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ARS Home » Northeast Area » Beltsville, Maryland (BARC) » Beltsville Agricultural Research Center » Systematic Entomology Laboratory » Research » Publications at this Location » Publication #383074

Research Project: Systematics of Hyper-Diverse Moth Superfamilies, with an Emphasis on Agricultural Pests, Invasive Species, Biological Control Agents, and Food Security

Location: Systematic Entomology Laboratory

Title: Meet Lepidopterist Alma Solis

item Solis, M Alma

Submitted to: Electronic Publication
Publication Type: Other
Publication Acceptance Date: 3/15/2021
Publication Date: 3/15/2021
Citation: Solis, M.A. 2021. Meet Lepidopterist Alma Solis. Electronic Publication. www.

Interpretive Summary: N/A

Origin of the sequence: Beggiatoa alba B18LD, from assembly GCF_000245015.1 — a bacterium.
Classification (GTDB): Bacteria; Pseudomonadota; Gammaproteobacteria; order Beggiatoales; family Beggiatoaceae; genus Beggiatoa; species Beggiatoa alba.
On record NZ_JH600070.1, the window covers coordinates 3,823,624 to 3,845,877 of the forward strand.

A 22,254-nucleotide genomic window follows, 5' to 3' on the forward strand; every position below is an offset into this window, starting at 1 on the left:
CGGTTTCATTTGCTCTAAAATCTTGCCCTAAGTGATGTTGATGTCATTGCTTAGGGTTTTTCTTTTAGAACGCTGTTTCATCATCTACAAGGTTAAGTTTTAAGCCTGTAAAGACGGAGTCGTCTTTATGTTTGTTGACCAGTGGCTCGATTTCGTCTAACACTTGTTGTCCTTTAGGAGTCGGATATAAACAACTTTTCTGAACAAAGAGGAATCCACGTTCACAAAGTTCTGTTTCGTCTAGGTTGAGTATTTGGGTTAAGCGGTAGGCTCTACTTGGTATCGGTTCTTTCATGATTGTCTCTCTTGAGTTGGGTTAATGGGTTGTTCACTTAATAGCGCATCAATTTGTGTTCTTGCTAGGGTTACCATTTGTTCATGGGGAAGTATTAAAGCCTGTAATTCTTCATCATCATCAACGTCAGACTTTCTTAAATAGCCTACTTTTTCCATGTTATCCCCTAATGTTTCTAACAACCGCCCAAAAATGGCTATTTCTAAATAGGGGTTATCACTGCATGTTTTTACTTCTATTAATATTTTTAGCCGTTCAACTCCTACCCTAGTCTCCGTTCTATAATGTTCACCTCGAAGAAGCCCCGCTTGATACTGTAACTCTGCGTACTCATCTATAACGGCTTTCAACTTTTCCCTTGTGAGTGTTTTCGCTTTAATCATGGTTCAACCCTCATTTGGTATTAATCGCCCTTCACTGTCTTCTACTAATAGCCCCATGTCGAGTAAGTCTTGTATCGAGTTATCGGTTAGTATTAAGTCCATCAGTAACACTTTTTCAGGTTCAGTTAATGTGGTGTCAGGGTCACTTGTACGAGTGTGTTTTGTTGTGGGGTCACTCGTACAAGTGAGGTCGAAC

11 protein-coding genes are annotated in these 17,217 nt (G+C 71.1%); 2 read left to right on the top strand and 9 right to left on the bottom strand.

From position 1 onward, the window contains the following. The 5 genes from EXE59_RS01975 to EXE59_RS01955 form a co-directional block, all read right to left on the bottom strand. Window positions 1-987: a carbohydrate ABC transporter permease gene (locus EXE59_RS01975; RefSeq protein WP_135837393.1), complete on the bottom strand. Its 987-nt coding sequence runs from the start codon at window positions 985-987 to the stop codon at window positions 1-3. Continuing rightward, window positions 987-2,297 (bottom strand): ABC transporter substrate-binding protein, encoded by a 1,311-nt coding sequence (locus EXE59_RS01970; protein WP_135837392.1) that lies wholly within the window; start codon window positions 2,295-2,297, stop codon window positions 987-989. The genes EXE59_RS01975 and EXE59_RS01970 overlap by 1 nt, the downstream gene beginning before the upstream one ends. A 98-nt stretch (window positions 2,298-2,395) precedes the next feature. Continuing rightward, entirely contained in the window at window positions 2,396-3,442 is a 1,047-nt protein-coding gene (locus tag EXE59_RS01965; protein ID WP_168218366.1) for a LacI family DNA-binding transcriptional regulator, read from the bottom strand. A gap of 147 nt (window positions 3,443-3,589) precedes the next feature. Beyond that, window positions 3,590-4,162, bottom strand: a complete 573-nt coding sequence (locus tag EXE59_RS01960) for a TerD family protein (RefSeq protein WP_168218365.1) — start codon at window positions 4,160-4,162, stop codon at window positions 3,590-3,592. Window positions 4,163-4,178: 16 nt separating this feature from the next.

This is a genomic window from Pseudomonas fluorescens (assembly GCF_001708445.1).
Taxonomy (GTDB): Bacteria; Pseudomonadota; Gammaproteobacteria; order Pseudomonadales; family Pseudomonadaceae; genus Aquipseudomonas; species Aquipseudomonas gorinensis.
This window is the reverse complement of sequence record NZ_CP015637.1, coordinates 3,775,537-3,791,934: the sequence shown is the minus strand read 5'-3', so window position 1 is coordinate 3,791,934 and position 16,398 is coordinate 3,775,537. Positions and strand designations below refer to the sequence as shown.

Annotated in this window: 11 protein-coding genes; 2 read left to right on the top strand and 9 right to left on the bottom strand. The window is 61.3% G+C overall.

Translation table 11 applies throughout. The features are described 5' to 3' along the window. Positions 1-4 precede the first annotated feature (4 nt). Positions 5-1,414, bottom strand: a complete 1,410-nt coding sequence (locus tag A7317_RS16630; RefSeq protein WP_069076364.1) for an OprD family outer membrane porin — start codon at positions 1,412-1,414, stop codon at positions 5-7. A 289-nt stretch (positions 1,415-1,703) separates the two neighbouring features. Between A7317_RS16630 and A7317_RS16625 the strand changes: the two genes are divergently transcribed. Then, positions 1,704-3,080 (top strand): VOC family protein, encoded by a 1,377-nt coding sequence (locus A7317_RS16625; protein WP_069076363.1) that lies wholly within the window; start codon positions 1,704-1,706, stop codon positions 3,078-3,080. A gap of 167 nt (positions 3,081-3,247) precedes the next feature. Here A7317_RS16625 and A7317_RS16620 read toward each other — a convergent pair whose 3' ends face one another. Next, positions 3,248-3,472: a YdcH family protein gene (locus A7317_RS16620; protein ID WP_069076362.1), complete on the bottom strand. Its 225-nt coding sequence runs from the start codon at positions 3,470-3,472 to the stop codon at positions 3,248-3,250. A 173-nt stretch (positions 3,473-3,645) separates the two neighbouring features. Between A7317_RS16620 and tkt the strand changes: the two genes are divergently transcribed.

Technical Abstract: Alma Solis is an alumnus of the University of Texas at Austin. Her study of moth biodiversity began with her Master’s research at a cloud forest in northeastern Mexico. She worked on leaf mining moths on three tree species, hickory, maple, and sweetgum, and compared them to those feeding on same species of trees in northeastern United States. Moths are important because every life stage provides food for other organisms, such as birds, bats, reptiles, and other arthropods, and therefore are significant organisms in ecological webs. Moth caterpillars are successful as pests of crops that humans eat, like corn or wheat. The larvae in the group that I currently study are also pests of stored food in people’s homes, such as flour, or seeds, such as nuts, in pantries. Moths can be seen when you leave your porch light on at night to attract the adults, and larvae can be seen if hosts are planted in yards or pots.